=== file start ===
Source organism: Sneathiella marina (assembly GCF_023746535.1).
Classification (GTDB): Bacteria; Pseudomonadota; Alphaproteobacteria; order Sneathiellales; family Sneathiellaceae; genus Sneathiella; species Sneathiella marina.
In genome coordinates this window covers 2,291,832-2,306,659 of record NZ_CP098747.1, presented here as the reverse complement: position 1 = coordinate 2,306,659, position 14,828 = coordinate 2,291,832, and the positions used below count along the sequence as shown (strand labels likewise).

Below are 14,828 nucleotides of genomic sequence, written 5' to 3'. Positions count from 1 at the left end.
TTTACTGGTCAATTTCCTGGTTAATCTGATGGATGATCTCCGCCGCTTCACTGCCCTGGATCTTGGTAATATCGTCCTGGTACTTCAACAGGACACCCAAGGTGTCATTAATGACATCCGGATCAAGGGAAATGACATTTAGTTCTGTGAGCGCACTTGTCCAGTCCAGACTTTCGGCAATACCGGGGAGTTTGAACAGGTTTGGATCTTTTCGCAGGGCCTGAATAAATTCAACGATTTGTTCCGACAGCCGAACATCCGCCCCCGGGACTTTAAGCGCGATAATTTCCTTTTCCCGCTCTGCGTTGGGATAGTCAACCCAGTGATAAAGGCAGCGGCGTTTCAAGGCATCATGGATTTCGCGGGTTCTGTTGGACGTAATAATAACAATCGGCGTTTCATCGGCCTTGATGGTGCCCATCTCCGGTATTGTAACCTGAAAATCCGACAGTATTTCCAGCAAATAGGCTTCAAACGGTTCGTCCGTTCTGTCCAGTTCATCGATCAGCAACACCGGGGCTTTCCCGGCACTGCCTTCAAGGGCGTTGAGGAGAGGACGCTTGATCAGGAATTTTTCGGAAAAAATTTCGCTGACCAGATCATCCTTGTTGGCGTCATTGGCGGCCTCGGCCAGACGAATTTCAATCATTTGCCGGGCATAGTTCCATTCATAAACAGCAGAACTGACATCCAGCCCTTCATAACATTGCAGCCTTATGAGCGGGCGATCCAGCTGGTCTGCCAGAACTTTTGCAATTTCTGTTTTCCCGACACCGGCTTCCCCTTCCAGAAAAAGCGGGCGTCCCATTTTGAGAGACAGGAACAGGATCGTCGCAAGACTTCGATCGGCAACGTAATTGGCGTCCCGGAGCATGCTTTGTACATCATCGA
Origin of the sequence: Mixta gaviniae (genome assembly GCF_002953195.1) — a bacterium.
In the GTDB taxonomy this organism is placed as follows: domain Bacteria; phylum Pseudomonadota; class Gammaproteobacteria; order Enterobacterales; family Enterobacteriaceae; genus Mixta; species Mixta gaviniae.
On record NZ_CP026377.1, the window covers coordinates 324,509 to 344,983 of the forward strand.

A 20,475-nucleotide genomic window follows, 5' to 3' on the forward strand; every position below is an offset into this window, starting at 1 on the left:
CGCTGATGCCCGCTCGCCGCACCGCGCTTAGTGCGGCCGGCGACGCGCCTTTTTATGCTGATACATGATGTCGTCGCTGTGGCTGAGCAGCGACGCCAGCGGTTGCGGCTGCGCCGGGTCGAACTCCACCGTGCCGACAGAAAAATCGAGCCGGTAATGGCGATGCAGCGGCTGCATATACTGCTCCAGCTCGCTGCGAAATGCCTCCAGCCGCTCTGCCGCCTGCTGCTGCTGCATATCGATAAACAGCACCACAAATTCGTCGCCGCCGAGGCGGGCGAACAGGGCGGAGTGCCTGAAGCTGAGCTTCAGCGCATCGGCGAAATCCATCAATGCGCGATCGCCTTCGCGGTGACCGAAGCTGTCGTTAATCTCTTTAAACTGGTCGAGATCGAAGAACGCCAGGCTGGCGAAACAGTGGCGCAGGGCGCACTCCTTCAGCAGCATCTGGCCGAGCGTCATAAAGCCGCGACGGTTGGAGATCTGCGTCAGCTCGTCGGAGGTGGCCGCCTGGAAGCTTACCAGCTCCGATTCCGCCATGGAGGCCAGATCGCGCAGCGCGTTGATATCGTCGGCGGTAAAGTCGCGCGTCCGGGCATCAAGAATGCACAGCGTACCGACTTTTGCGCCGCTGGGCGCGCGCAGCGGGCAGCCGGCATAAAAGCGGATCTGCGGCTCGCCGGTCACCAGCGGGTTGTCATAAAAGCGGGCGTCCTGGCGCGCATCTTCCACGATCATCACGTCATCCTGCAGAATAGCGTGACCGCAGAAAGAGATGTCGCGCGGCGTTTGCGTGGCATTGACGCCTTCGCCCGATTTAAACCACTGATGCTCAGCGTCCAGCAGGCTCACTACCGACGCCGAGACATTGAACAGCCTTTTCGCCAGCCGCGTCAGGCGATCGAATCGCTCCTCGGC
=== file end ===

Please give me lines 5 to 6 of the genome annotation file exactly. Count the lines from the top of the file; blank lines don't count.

TTTACTGGTCAATTTCCTGGTTAATCTGATGGATGATCTCCGCCGCTTCACTGCCCTGGATCTTGGTAATATCGTCCTGGTACTTCAACAGGACACCCAAGGTGTCATTAATGACATCCGGATCAAGGGAAATGACATTTAGTTCTGTGAGCGCACTTGTCCAGTCCAGACTTTCGGCAATACCGGGGAGTTTGAACAGGTTTGGATCTTTTCGCAGGGCCTGAATAAATTCAACGATTTGTTCCGACAGCCGAACATCCGCCCCCGGGACTTTAAGCGCGATAATTTCCTTTTCCCGCTCTGCGTTGGGATAGTCAACCCAGTGATAAAGGCAGCGGCGTTTCAAGGCATCATGGATTTCGCGGGTTCTGTTGGACGTAATAATAACAATCGGCGTTTCATCGGCCTTGATGGTGCCCATCTCCGGTATTGTAACCTGAAAATCCGACAGTATTTCCAGCAAATAGGCTTCAAACGGTTCGTCCGTTCTGTCCAGTTCATCGATCAGCAACACCGGGGCTTTCCCGGCACTGCCTTCAAGGGCGTTGAGGAGAGGACGCTTGATCAGGAATTTTTCGGAAAAAATTTCGCTGACCAGATCATCCTTGTTGGCGTCATTGGCGGCCTCGGCCAGACGAATTTCAATCATTTGCCGGGCATAGTTCCATTCATAAACAGCAGAACTGACATCCAGCCCTTCATAACATTGCAGCCTTATGAGCGGGCGATCCAGCTGGTCTGCCAGAACTTTTGCAATTTCTGTTTTCCCGACACCGGCTTCCCCTTCCAGAAAAAGCGGGCGTCCCATTTTGAGAGACAGGAACAGGATCGTCGCAAGACTTCGATCGGCAACGTAATTGGCGTCCCGGAGCATGCTTTGTACATCATCGA
Origin of the sequence: Mixta gaviniae (genome assembly GCF_002953195.1) — a bacterium.